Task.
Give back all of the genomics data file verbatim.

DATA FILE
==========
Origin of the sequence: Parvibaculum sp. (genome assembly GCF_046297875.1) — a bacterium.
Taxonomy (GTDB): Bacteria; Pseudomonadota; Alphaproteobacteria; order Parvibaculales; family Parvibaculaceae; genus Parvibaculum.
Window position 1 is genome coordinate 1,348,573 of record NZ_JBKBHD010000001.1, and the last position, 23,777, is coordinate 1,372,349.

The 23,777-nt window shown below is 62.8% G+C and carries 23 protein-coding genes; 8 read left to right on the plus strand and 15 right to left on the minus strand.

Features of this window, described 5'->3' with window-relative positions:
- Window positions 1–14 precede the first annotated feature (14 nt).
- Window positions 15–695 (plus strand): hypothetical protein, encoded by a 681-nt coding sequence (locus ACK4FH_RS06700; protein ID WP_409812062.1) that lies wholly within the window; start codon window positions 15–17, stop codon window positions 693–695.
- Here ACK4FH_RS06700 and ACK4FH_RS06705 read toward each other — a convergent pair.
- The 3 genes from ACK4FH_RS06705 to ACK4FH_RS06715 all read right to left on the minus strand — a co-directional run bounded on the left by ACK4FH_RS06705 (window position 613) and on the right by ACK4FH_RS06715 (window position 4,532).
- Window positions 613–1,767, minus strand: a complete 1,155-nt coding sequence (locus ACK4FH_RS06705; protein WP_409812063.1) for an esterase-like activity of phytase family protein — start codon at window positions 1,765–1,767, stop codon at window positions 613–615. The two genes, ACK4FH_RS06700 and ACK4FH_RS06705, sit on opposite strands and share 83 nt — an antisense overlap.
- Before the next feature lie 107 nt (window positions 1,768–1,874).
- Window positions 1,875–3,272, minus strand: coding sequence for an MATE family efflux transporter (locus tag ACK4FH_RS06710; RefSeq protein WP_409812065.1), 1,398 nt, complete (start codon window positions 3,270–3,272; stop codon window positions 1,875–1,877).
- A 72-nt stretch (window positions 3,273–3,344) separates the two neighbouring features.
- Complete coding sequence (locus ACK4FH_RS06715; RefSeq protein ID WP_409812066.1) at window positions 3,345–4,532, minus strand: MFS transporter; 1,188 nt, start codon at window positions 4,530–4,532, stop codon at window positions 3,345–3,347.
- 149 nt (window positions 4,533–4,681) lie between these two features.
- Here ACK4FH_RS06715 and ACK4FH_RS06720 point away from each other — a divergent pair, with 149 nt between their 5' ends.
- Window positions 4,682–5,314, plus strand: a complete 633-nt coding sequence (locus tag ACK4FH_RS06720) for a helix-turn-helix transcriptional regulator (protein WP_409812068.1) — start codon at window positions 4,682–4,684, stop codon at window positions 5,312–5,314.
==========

Origin of the sequence: Parvibaculum sp. (genome assembly GCF_046297875.1) — a bacterium.
Taxonomy (GTDB): Bacteria; Pseudomonadota; Alphaproteobacteria; order Parvibaculales; family Parvibaculaceae; genus Parvibaculum.
Window position 1 is genome coordinate 1,348,573 of record NZ_JBKBHD010000001.1, and the last position, 23,777, is coordinate 1,372,349.

The 23,777-nt window shown below is 62.8% G+C and carries 23 protein-coding genes; 8 read left to right on the plus strand and 15 right to left on the minus strand.

Features of this window, described 5'->3' with window-relative positions:
- Window positions 1–14 precede the first annotated feature (14 nt).
- Window positions 15–695 (plus strand): hypothetical protein, encoded by a 681-nt coding sequence (locus ACK4FH_RS06700; protein ID WP_409812062.1) that lies wholly within the window; start codon window positions 15–17, stop codon window positions 693–695.
- Here ACK4FH_RS06700 and ACK4FH_RS06705 read toward each other — a convergent pair.
- The 3 genes from ACK4FH_RS06705 to ACK4FH_RS06715 all read right to left on the minus strand — a co-directional run bounded on the left by ACK4FH_RS06705 (window position 613) and on the right by ACK4FH_RS06715 (window position 4,532).
- Window positions 613–1,767, minus strand: a complete 1,155-nt coding sequence (locus ACK4FH_RS06705; protein WP_409812063.1) for an esterase-like activity of phytase family protein — start codon at window positions 1,765–1,767, stop codon at window positions 613–615. The two genes, ACK4FH_RS06700 and ACK4FH_RS06705, sit on opposite strands and share 83 nt — an antisense overlap.
- Before the next feature lie 107 nt (window positions 1,768–1,874).
- Window positions 1,875–3,272, minus strand: coding sequence for an MATE family efflux transporter (locus tag ACK4FH_RS06710; RefSeq protein WP_409812065.1), 1,398 nt, complete (start codon window positions 3,270–3,272; stop codon window positions 1,875–1,877).
- A 72-nt stretch (window positions 3,273–3,344) separates the two neighbouring features.
- Complete coding sequence (locus ACK4FH_RS06715; RefSeq protein ID WP_409812066.1) at window positions 3,345–4,532, minus strand: MFS transporter; 1,188 nt, start codon at window positions 4,530–4,532, stop codon at window positions 3,345–3,347.
- 149 nt (window positions 4,533–4,681) lie between these two features.
- Here ACK4FH_RS06715 and ACK4FH_RS06720 point away from each other — a divergent pair, with 149 nt between their 5' ends.
- Window positions 4,682–5,314, plus strand: a complete 633-nt coding sequence (locus tag ACK4FH_RS06720) for a helix-turn-helix transcriptional regulator (protein WP_409812068.1) — start codon at window positions 4,682–4,684, stop codon at window positions 5,312–5,314.